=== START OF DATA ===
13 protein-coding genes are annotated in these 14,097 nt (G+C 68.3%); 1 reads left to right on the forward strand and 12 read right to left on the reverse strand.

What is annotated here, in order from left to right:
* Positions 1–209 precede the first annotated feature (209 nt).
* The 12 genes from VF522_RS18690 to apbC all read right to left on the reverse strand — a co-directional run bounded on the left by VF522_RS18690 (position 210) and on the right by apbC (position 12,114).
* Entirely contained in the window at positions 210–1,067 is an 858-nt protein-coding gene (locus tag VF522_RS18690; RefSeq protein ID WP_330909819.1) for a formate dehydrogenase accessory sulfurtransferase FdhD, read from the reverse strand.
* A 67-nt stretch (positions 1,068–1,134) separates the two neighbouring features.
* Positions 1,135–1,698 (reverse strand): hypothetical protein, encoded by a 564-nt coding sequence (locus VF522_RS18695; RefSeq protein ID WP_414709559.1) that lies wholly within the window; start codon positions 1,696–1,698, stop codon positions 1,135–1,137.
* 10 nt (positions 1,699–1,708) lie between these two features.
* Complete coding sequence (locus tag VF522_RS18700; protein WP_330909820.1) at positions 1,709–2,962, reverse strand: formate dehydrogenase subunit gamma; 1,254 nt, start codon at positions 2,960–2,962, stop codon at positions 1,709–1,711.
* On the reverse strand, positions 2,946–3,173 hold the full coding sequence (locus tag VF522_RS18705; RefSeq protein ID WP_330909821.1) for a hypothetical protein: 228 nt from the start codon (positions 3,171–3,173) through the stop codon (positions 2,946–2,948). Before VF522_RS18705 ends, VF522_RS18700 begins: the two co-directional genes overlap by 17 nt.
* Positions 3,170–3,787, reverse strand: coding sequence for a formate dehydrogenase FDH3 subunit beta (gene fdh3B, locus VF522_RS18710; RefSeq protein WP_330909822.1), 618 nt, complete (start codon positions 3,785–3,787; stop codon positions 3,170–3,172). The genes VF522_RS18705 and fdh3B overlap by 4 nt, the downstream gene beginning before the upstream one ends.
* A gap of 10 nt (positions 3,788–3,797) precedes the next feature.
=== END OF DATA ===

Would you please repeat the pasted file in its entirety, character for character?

13 protein-coding genes are annotated in these 14,097 nt (G+C 68.3%); 1 reads left to right on the forward strand and 12 read right to left on the reverse strand.

What is annotated here, in order from left to right:
* Positions 1–209 precede the first annotated feature (209 nt).
* The 12 genes from VF522_RS18690 to apbC all read right to left on the reverse strand — a co-directional run bounded on the left by VF522_RS18690 (position 210) and on the right by apbC (position 12,114).
* Entirely contained in the window at positions 210–1,067 is an 858-nt protein-coding gene (locus tag VF522_RS18690; RefSeq protein ID WP_330909819.1) for a formate dehydrogenase accessory sulfurtransferase FdhD, read from the reverse strand.
* A 67-nt stretch (positions 1,068–1,134) separates the two neighbouring features.
* Positions 1,135–1,698 (reverse strand): hypothetical protein, encoded by a 564-nt coding sequence (locus VF522_RS18695; RefSeq protein ID WP_414709559.1) that lies wholly within the window; start codon positions 1,696–1,698, stop codon positions 1,135–1,137.
* 10 nt (positions 1,699–1,708) lie between these two features.
* Complete coding sequence (locus tag VF522_RS18700; protein WP_330909820.1) at positions 1,709–2,962, reverse strand: formate dehydrogenase subunit gamma; 1,254 nt, start codon at positions 2,960–2,962, stop codon at positions 1,709–1,711.
* On the reverse strand, positions 2,946–3,173 hold the full coding sequence (locus tag VF522_RS18705; RefSeq protein ID WP_330909821.1) for a hypothetical protein: 228 nt from the start codon (positions 3,171–3,173) through the stop codon (positions 2,946–2,948). Before VF522_RS18705 ends, VF522_RS18700 begins: the two co-directional genes overlap by 17 nt.
* Positions 3,170–3,787, reverse strand: coding sequence for a formate dehydrogenase FDH3 subunit beta (gene fdh3B, locus VF522_RS18710; RefSeq protein WP_330909822.1), 618 nt, complete (start codon positions 3,785–3,787; stop codon positions 3,170–3,172). The genes VF522_RS18705 and fdh3B overlap by 4 nt, the downstream gene beginning before the upstream one ends.
* A gap of 10 nt (positions 3,788–3,797) precedes the next feature.